Regional Reviews: Chicago
Good Night, Oscar
Hayes goes to town with the Levant Wright has created: a man who is deeply troubled emotionally and severely chemically dependent, yet functional and highly self-aware. The action of Good Night, Oscar occurs over just a few hours on an evening in 1958, when Levant is to be a guest on Jack Paar's first "Tonight Show" broadcast from Los Angeles. The catch is that Levant needs to sneak out of the hospital to which he has been committed for mental health issues in order to make it to the studio. (Levant did appear numerous times on Paar's show and spoke openly about his mental illnesses–The New York Times reviewed a "Tonight Show" telecast in November 1958 and criticized Paar for exploiting Levant's fragile mental state.)
Levant makes it to the studio, sure enough, accompanied by caregiver Alvin (Tramell Tillman), who thought he was taking Levant to his daughter's high school graduation. Hayes gives Levant nervous tics–a near constant shaking of one dangling hand and jerky head motions–to show he's clearly not well. Still, he understands why he's there and is willing to go on the show–if only someone will give him some of the pills Alvin has secured out of reach in a medical bag and not ask him to play the piano.
We learn more about Levant's life as he confides in the young, sycophantic production assistant Max Weinbaum (in a hilarious, yet not-buffoonish performance by Ethan Slater). It seems Levant had the idea to compose a jazz-infused symphony until George Gershwin beat him to it with "Rhapsody in Blue." Levant backed off partially from composing after that, but became arguably the best-known piano interpreter of that piece–an honor he found limiting to his own ambitions. He is haunted by visions of a tuxedo-suited Gershwin (John Zdrojeski) reminding him of his inferiority, and despite his fame and success on so many levels, Levant confesses to feeling like a failure. Such feelings in middle-age or beyond are hardly fresh territory for dramatists (think Death of a Salesman's Willy Loman or Long Day's Journey into Night's James Tyrone), but Hayes earns our empathy just the same with his convincing, powerful performance. Not only that, but Hayes actually plays a long excerpt from Gershwin's popular "Rhapsody" on an onstage Steinway, as Levant reluctantly agreed to do on this "Tonight Show" appearance.
It's some twenty minutes before Hayes enters, but from thereon, he's on stage nonstop with his mixture of tics, quips, and a skillful homage to Levant's voice (lower, more gravelly than Hayes' Jack of "Will and Grace"). Wright opens the play with an efficient scene introducing the premise and characters–a scene livened considerably by Slater's goofily charming performance. The play opens in Paar's office (which, along with a green room and the studio, compose Rachel Hauck's effective but not hyper-realistic design). Sarnoff (Peter Grosz) is nervous about Levant's tardiness but also about what he might say on live TV if he does appear. Paar (Ben Rappaport) reassures Sarnoff that Levant's unpredictability and potential to shock is exactly what attracts his late-night audience. When Levant's wife June (Emily Bergl) arrives to explain Oscar's whereabouts and her scheme for getting him to the show, the otherwise unflappable Paar becomes a bit nervous.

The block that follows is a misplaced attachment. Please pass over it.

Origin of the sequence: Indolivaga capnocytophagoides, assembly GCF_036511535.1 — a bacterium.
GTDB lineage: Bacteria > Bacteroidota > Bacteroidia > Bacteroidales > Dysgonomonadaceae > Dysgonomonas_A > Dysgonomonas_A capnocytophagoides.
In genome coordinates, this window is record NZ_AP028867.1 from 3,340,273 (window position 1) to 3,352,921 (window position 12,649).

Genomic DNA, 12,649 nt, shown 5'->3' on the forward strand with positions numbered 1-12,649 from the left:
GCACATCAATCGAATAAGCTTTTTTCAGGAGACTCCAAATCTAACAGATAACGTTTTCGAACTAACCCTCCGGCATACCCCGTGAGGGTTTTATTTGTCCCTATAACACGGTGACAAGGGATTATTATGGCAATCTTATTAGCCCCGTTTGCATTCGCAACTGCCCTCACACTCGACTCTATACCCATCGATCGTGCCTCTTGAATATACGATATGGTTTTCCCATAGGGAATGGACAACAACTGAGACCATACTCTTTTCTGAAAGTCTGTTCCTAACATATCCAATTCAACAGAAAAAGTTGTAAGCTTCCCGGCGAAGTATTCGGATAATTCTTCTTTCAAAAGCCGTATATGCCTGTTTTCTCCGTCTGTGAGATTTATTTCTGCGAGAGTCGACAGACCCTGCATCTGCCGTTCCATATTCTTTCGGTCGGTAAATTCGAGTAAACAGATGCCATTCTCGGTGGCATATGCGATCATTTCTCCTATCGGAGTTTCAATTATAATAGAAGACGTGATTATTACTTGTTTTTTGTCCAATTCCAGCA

Ms. Bergl gives a performance that is as laudable as is Hayes's. Her June Levant is elegant and strong. June's love mixed with exasperation for Oscar is clear, as is her resolve to do the right thing in this difficult situation. Director Lisa Peterson perfectly balances the comedy and pathos of Wright's skillfully constructed script and gets award-worthy performances from Hayes, Bergl and Slater.
Good Night, Oscar might be suspected of being a vehicle for Hayes, and while it succeeds on that level, it's more than that. It's also a touching biography of Levant, told through the lens of just a few hours in his life. And if Wright's Levant is not the equal of the aforementioned Loman and Tyrone characters, the play compassionately explores the universal dilemma of how to judge the totality of one's own life.
Given the participation of such artists as Hayes, Wright, Peterson and Slater, a Broadway transfer seems likely, though none has been announced as of this writing. If there are future lives for this script and production, Mr. Wright might consider deepening the character of Jack Paar. By all accounts, Paar was a complex person–mercurial enough to walk off his own show on air in 1960. He stretched boundaries of what could or would be done on network television and frequently fought with network bosses. The script suggests some of Paar's iconoclastic nature and maverick character as he explains to Sarnoff his reasons for booking Levant, but it fails to set us up for Paar's duplicitous baiting of Levant on air into controversial humor after Paar has assured Sarnoff he would not. Nor does it fully explore the idea that Paar may have been deliberately exploiting Levant's fragile mental health for the sake of ratings. While director Peterson and actor Rappaport might work more to suggest such motivation, it seems there's an opportunity for Wright to expand Paar into a character as nuanced and fascinating as Oscar and June Levant.
Regardless, the script in its current state is solid, highly entertaining, and moving. It's quite ready for Broadway, if that happens, and the cast is impeccable.
Good Night, Oscar, runs through April 24, 2022, at the Goodman Theatre, 170 N. Dearborn, Chicago IL. For tickets and information, please visit GoodmanTheatre.org or call 312-4433800.